Steve’s got his hands shoved into his pockets. It’s not quite as cold in the heart of Manhattan. The city proper is something else, for a couple of Brooklyn boys--and it’s funny, because Bucky pretends to live it, but he thinks Steve is really the one who falls into his element. Stupid, scrawny little artist Steve Rogers goes wide-eyed and slack-jawed for a moment, every time they come here, but soon he’s weaving his way through the crowds as they wander along 49th, every goddamn time.

 

It’s not quite as cold, but Steve’s still shivering, and Bucky doesn’t bother to hold back. He wraps an arm around Steve’s shoulders and he guides him, and Steve lets himself go, lets himself be led.

 

Steve’s the one who always voices passionately about the disparity in income between the rich and the poor. They’re two who grew up on the wrong side of the depression, after all. They can barely get by. They don’t have their own private bathroom, their walls are paper-thin, and there’s barely any privacy. But even Steve can’t deny the beauty, the fact that the average person has been given a real, true gift.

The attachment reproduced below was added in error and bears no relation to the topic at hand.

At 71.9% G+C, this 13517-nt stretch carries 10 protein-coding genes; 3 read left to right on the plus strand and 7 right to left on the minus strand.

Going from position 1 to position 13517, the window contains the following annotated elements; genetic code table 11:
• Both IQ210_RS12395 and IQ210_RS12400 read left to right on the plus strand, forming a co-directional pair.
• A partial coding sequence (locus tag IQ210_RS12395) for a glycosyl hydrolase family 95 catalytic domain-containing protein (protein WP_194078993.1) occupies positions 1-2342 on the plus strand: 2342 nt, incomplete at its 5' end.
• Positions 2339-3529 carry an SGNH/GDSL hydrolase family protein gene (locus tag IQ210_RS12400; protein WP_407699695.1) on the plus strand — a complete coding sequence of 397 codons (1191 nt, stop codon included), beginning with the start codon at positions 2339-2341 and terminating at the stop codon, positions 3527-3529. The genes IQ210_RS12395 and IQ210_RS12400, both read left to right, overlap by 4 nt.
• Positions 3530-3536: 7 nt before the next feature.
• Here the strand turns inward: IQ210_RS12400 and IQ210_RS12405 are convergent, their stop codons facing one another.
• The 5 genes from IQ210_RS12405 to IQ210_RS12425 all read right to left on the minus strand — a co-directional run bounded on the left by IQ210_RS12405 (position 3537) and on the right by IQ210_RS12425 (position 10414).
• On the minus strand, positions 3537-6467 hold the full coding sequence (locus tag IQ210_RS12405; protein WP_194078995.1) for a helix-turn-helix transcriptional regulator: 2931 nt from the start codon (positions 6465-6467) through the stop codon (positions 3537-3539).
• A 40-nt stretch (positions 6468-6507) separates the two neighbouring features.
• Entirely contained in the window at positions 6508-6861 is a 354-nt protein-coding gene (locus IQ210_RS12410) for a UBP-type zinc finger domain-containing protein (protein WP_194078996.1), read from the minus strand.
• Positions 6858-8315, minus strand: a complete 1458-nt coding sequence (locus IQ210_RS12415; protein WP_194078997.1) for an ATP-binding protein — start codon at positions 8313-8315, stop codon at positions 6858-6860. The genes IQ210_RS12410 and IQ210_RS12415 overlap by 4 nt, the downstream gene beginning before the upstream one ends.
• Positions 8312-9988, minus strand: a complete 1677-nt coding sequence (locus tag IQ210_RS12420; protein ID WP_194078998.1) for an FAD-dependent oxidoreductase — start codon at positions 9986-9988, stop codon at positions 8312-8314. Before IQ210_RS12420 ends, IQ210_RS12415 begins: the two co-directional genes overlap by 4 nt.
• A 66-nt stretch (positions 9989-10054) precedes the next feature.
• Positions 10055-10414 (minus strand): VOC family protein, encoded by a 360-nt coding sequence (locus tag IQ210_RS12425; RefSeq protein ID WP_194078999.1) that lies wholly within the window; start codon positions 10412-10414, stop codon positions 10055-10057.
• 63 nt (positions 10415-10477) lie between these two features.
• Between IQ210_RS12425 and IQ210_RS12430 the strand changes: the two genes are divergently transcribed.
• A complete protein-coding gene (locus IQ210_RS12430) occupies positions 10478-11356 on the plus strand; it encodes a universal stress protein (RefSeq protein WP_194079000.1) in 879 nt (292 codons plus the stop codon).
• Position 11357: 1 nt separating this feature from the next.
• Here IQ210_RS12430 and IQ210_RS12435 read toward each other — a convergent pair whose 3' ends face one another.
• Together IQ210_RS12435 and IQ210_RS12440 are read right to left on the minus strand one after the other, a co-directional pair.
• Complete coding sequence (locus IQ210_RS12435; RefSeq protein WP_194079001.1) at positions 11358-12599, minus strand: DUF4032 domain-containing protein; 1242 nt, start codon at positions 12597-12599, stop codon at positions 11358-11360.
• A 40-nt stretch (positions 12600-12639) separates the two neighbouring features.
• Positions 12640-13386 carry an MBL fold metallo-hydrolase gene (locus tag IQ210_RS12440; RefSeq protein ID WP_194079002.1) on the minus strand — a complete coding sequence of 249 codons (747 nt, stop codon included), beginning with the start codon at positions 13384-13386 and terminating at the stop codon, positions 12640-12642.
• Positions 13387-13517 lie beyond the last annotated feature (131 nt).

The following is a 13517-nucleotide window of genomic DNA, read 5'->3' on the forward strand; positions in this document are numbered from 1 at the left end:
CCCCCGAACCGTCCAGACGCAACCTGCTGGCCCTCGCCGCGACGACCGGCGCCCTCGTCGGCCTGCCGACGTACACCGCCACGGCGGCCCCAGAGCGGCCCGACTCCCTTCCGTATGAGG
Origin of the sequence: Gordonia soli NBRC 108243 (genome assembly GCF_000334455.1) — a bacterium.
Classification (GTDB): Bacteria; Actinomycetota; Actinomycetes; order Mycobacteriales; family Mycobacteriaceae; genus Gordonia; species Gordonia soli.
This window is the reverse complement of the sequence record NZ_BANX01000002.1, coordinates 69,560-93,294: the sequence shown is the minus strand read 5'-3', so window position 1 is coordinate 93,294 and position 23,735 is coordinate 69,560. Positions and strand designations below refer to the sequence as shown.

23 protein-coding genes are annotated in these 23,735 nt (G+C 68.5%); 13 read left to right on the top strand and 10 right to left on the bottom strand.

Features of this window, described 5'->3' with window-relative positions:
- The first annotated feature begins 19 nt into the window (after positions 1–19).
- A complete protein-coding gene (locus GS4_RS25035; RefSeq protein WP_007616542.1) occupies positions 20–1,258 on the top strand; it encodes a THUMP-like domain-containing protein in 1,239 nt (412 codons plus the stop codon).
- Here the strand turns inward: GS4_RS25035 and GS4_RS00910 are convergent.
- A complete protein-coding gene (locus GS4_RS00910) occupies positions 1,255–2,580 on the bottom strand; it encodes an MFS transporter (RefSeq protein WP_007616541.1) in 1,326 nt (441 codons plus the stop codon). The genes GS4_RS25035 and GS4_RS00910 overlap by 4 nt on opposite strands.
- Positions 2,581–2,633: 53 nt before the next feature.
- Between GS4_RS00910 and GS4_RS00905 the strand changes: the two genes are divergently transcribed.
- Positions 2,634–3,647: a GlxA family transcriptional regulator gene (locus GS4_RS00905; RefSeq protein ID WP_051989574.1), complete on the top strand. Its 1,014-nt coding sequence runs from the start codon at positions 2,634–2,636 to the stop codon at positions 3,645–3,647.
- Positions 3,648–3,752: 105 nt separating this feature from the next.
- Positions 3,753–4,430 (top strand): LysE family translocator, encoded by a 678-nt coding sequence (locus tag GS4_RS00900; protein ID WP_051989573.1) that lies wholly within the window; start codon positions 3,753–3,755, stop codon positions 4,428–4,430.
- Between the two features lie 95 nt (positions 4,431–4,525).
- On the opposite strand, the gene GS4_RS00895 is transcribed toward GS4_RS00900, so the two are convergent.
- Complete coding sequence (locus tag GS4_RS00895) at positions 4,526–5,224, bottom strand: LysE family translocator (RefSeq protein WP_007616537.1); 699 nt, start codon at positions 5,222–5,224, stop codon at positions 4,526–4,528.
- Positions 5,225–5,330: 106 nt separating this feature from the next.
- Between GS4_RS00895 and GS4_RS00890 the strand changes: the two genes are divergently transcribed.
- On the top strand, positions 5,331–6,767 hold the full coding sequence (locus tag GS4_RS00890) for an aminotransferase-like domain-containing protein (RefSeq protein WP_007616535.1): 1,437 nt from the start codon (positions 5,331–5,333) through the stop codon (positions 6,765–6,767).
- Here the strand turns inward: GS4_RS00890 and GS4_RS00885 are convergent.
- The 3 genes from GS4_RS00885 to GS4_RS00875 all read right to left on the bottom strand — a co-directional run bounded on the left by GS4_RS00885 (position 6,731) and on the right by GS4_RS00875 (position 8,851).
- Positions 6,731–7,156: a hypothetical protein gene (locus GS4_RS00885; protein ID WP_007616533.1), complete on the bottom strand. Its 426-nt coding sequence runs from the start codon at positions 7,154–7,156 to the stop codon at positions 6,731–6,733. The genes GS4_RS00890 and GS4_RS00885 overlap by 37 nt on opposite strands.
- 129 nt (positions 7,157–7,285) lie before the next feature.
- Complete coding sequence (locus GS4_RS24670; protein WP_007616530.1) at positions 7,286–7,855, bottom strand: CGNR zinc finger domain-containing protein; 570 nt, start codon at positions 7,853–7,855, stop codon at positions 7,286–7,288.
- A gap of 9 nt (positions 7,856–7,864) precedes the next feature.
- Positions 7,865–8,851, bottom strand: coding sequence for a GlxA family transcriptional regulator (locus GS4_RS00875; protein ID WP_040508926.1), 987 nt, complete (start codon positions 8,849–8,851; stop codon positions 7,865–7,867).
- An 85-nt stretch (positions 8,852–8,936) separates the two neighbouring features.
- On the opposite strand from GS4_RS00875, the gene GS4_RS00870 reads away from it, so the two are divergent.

“Where do you think they manage to get a tree that big? Let alone two of ‘em,” Bucky asks, nodding his head. “They gotta be a hundred feet tall.”

 

“They’re seventy feet, Buck,” Steve retorts - but that’s after a heavy pause, because his eyes are still all wide and full of wonder. Steve has that look on his face that Bucky knows, and moments later, he’s fumbling around in the bag that’s hanging against a scrawny hip. It’s his fancy sketchbook, the one with the heavy pages that Steve saves for special occasions.

 

“One for each of us,” Bucky grins, nudging Steve’s shoulder with his own, and because he can’t quite help it. “See. That one on the right, the scrawny one? That’s you, pal.”

 

Punk,” Steve grouses, and Bucky doesn’t bother to dodge the punch to his shoulder that remark earns him. He deserves it, and besides, they’re both grinning like idiots anyway.